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Education is doing a lot less for the economy than we all thought it would.

In response to recent articles by David Brooks and David Leonhardt, Ezra Klein put up three good blog posts yesterday on the income benefits of a college education. The first. The second. The third. Here is a summary of key points.

Going back to the 1980s there was a broad consensus of Left and Right that education, and especially expanded higher education, should be the cornerstone of America's future growth and individual economic progress. But "the education-as-panacea argument is being overwhelmed by contradictory evidence."

The income gap between high school graduates and college graduates is not widening because incomes of college graduates have accelerated through the last 2 or 3 decades. To the contrary, average incomes of recent college graduates have risen only modestly and not at all since 2001. The widening gap is because the incomes of high school graduates grew at a much slower pace or not at all.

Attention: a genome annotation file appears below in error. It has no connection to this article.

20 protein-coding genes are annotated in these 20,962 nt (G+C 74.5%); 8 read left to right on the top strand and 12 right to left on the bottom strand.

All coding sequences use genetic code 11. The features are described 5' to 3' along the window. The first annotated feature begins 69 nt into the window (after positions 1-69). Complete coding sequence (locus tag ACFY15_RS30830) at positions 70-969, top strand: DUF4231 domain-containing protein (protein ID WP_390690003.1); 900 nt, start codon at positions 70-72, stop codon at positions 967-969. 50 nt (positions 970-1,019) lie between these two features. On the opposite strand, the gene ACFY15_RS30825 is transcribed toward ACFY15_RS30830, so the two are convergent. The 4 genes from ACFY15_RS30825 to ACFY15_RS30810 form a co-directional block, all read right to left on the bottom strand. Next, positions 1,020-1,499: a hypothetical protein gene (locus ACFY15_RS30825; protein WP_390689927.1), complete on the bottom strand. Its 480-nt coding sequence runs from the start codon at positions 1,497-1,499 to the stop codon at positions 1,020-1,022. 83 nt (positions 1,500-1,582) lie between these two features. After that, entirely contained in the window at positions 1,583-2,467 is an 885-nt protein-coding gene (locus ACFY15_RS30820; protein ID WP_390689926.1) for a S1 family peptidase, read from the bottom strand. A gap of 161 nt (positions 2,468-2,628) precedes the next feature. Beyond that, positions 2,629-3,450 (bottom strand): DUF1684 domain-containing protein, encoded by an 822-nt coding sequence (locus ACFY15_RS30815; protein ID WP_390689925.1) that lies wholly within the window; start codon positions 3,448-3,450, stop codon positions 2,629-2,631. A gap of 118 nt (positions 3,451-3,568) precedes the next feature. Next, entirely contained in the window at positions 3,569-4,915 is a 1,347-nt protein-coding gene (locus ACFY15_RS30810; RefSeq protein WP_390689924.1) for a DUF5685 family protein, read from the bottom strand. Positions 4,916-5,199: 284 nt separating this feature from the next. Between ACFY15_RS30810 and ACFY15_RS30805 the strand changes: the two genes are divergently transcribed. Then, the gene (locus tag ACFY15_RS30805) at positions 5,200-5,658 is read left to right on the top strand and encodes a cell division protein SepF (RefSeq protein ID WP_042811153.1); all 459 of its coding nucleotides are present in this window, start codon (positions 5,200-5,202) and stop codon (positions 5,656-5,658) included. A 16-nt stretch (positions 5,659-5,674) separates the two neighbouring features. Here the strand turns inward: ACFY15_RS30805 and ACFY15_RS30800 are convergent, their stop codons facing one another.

Median incomes of college graduates have not increased as much as average incomes, meaning that most of the gains are going to some subset of college graduates. "[M]any college graduates are now forced to take jobs requiring only high school education."

Whether the increases are going disproportionately to graduates of elite colleges, those with engineering degrees, those with well-connected parents, or some other subset(s) is not reported.

For the source of the quotes and a longer analysis refuting the conventional wisdom about the value of higher education as the solution to all economic problems, go here. A somewhat older issue brief from Economic Policy Institute (cited by Klein) is here. If we care about the decline and grim prospects of the American Middle Class—and I'm not sure we do—we're going to need policy responses that go way beyond education.

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